After a minute, they began the show, and we spent the next three hours being entertained and enchanted by Paul, his fantastic band, and of course, the most important thing of all, the timeless music.
Eight Days a Week
All My Loving
Listen to What the Man Said
Let Me Roll It/Foxy Lady
Nineteen Hundred and Eighty-Five
The Long and Winding Road
Maybe I'm Amazed
I've Just Seen a Face
We Can Work It Out
And I Love Her
Your Mother Should Know
All Together Now
Being for the Benefit of Mr. Kite!
Band on the Run
Back in the U.S.S.R.
Let It Be
Live and Let Die
Hi, Hi, Hi
I Saw Her Standing There
Carry That Weight
There's so much that went on during the show, so I've decided to write it in a list:
-After All My Loving, he took his jacket off, rolled up his sleeves, and said "THAT is going to be the ONLY wardrobe change tonight!" It was all about the music.
-Listen to What the Man Said was "for the Wings fans." After the song, Paul said "You guys are the new house record for Fenway Park! *cheers from crowd* Know who we beat to set that record? *silence* OURSELVES!
-After Let Me Roll It/Foxy Lady, Paul told a REALLY funny story about watching Hendrix in the late 1960s when Jimi good-naturedly ribbed Eric Clapton (who was also in the audience at the time) about tuning his guitar. Paul then brought out his 1965 Epiphone Casino "because I played it on this next record back in the 60s." It was, of course, Paperback Writer.
-My Valentine was dedicated to his wife, Nancy: "This one's for you, babe!"
-"This one is for all the Wings fans" was how he introduced Nineteen Hundred and Eighty-Five...so good!
-He very simply said "I wrote this next one for Linda" before starting Maybe I'm Amazed...not gonna lie, I teared up a bit when he said that!
-The acoustic-based numbers that followed were wonderful, including Another Day, a personal favorite that he'd never played live prior to this tour
-Paul mentioned at this point that some signs in the front are hard for him to not read while he's trying to remember the chords and lyrics. One said "We are Macca-holics and there is no cure!" Another one said "The Guy Behind Me Can't See." Later on, he read out that someone had a sign saying "I have my 1966 concert banner" to which Paul said, "Sorry, that was before my time, love! It looks great, though!"
-For Blackbird and Here Today, it was simply Paul alone with an acoustic guitar. He was on a platform at the front of the stage that rose up as he played and lowered slowly when he was done with these songs. Blackbird was mentioned as having been written during the civil rights struggle of the 1960s and he explained that he wrote it then to try and give comfort to anyone who needed it. He played the intricate guitar part and sang it perfectly. Afterward, he asked how many people have tried to learn it on guitar. After many of us (myself included), raised our hands and cheered, he dedicated Here Today to his "good friend John." (For those who don't know, Paul wrote and recorded the song for his superb 1982 album Tug of War as a tribute to the recently slain Lennon). He mentioned the song as being about taking the chance to tell the people you love how you feel about them because you never know when they might be gone. I'm not afraid to admit I cried during this song, as did just about everyone I could see all around me. It was truly magical and touching to see Paul play the song to a silent crowd of 35,000 people.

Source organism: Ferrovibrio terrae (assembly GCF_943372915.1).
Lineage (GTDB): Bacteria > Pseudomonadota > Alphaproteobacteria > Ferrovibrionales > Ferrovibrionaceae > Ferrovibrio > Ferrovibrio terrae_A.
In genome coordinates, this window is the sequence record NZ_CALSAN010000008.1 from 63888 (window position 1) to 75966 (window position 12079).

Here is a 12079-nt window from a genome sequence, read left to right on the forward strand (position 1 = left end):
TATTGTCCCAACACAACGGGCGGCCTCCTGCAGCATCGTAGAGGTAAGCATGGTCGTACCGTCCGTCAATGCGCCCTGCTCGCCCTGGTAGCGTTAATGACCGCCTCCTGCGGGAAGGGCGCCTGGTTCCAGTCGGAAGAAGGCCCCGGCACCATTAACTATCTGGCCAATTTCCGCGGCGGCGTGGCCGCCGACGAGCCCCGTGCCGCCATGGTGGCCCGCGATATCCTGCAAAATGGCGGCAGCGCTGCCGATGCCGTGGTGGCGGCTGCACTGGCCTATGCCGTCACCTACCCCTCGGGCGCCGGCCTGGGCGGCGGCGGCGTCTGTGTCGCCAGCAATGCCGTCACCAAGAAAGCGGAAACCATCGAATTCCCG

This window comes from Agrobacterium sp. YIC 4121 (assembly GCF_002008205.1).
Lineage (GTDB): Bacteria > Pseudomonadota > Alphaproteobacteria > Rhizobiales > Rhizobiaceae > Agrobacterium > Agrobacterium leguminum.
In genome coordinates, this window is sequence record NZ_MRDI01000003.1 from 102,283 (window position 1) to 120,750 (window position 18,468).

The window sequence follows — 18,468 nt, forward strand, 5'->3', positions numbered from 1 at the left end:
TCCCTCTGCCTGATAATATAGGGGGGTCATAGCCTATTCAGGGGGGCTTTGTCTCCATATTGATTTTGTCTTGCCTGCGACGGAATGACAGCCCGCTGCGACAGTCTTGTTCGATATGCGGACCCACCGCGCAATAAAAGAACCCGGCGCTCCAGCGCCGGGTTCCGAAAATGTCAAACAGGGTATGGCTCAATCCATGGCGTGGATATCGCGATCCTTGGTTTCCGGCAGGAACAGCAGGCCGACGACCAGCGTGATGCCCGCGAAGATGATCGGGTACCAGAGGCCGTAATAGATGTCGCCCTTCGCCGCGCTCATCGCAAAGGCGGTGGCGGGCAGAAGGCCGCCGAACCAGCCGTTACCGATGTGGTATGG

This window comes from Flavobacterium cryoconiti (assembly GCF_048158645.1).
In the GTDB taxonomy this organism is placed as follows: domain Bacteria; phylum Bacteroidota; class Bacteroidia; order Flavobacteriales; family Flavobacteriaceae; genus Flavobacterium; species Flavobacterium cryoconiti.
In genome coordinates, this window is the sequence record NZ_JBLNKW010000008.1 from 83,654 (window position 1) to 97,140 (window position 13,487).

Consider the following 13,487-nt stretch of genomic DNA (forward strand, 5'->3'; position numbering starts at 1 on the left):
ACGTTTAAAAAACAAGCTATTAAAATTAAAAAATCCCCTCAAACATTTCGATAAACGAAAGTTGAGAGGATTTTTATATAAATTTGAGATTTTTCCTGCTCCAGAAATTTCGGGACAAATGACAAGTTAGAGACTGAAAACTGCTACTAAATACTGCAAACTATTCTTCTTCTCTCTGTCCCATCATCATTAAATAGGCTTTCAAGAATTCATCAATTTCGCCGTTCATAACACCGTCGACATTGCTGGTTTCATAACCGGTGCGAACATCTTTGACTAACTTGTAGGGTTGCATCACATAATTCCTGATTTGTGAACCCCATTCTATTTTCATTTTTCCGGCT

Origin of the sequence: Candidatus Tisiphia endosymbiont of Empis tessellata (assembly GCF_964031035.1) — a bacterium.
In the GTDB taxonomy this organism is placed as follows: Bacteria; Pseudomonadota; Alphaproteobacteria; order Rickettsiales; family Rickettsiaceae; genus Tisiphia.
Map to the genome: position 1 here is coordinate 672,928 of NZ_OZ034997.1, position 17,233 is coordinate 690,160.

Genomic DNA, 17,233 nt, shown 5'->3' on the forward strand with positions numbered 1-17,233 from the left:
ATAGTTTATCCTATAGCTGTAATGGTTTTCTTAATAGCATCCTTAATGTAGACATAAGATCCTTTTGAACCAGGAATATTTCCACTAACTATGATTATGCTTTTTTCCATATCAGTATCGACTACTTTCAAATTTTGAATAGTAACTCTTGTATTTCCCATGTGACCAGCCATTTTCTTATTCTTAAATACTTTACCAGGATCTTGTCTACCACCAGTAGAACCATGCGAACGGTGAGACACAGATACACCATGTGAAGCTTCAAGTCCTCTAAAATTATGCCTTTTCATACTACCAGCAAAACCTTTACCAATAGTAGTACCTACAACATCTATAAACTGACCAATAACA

-For Your Mother Should Know, Paul sat down at his psychedelic-painted upright piano from the 60s. Behind him was a montage on the screen of famous mothers and children, culminating with a picture of him and his brother with their mom, as well as a touching pic of him and Linda arm in arm with their young daughters from the early 1970s. Since I was there with my own mum, it was a nice touch (plus I've always loved that song!). Additionally, footage of the Beatles from the Magical Mystery Tour film in their tuxedos from the scene in the film where they dance to the same song was used. Not only did that make me smile because I love that film, but my own kids like that scene best as well.
-A fun romp through All Together Now was described by Paul as "one of my more intellectual" pieces!
-Lovely Rita and Mr. Kite were a real treat to hear...talk about deep album cuts!
-Mrs. Vandebilt was fantastic and at the end, the band went into double-time and everyone was pogo-jumping, including Paul!
-Before Something, which was Paul's tribute to George, he mentioned how George was a great ukelele player and how he and George used to jam on their ukes a lot. "In fact, George gave me this one right here!" Paul started playing the song on uke, and was eventually joined by the rest of the band. It was a brilliant performance, backed by images of Paul and George together throughout their lives, smiling, singing, etc. At the end, he thanked George for writing the song, which was a nice touch.